‘Hey Kids, Go Get Dirty!”

When my dad was growing up, my grandma used to tell him and his brothers that if they didn’t come home dirty, they clearly hadn’t had enough fun. When was the last time you remember encouraging your kids to play outside?  Or that you told your child to go get dirty? For some reason, we’ve moved away from this.  But what if I told you it’s really good for them? 

Playing outside in the dirt has a number of health benefits for children. Research shows that exposure to germs found in dirt has positive long-term effects on a child’s health,

boosting immunity and even preventing allergies. Outdoor play usually means more sun exposure, which increases vitamin D in the body to build stronger bones.

Dr. Danae Lund wrote an article about the top reasons for playing outside and she listed several. For example, did you know that the benefits aren’t just physical?  According to Lund, unstructured play promotes  cognitive development, as children invent and explore. They engage all five of their senses when they dig in the dirt, make mudpies, and splash around in puddles. (Ok, four senses if they’re not eating the mudpies.) She also notes that outdoor play is a major mood booster and can help kids develop longer attention spans.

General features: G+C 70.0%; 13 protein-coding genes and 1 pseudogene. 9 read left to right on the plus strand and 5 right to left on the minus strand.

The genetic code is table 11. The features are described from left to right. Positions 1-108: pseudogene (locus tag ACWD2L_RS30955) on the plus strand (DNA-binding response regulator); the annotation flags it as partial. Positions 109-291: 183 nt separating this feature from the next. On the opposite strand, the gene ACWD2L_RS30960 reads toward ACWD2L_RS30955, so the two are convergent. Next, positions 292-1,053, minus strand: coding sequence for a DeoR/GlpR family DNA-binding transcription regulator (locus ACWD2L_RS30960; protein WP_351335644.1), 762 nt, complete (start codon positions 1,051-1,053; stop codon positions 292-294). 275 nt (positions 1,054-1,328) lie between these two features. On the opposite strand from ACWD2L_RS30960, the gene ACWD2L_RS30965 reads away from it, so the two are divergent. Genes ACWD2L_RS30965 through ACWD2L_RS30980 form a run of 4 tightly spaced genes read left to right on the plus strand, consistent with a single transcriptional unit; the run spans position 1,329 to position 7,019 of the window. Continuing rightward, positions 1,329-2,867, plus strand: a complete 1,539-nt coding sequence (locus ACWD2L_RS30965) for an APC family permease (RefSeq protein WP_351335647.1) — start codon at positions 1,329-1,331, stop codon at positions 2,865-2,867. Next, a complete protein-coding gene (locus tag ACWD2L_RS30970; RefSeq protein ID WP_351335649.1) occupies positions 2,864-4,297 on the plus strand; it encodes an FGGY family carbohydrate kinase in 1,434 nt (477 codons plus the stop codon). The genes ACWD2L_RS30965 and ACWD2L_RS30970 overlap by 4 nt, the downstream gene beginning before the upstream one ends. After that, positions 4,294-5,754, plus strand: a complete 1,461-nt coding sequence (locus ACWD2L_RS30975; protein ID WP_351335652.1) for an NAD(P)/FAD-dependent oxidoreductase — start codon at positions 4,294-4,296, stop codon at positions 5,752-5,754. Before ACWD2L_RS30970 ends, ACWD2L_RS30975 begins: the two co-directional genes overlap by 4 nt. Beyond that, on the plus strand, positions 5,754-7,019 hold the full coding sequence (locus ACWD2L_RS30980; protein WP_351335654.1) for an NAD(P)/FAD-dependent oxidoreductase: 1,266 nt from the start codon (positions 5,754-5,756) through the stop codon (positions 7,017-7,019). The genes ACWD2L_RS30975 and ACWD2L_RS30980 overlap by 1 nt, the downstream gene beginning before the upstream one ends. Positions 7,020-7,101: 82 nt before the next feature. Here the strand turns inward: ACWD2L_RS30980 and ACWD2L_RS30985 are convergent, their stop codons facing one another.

With my own kids, I remember that they always slept better after a day of playing in the great outdoors. Like me, you may also notice that your kids complain less about being bored (or know what to do when they feel that way!) and are just, plain, happier. 

As Lund points out: Playing outside is a great stress reducer, so kids may end up having an easier time sharing, taking turns, and being more cooperative overall. 

I totally understand why you might be feeling a little reluctant to let your kids get dirty. After all, you have to clean them up afterwards!  But one way to solve this is to set aside clothes that are specifically for outside play. You can also make cleaning up a game, hose them off, or let them run through the sprinkler to clean up. 

Too often, kids don’t feel like they have permission to get messy. They’re worried they might get in trouble. Empower them to get down in the dirt and do whatever their little hearts desire. I’m talking about the total abandon of rolling in the mud, mud fights,  even a mud Slip and Slide! Sure, you’ll scrub some fingernails, but when you witness your child’s unadulterated joy,  you’ll realize how beneficial getting dirty really is.

 

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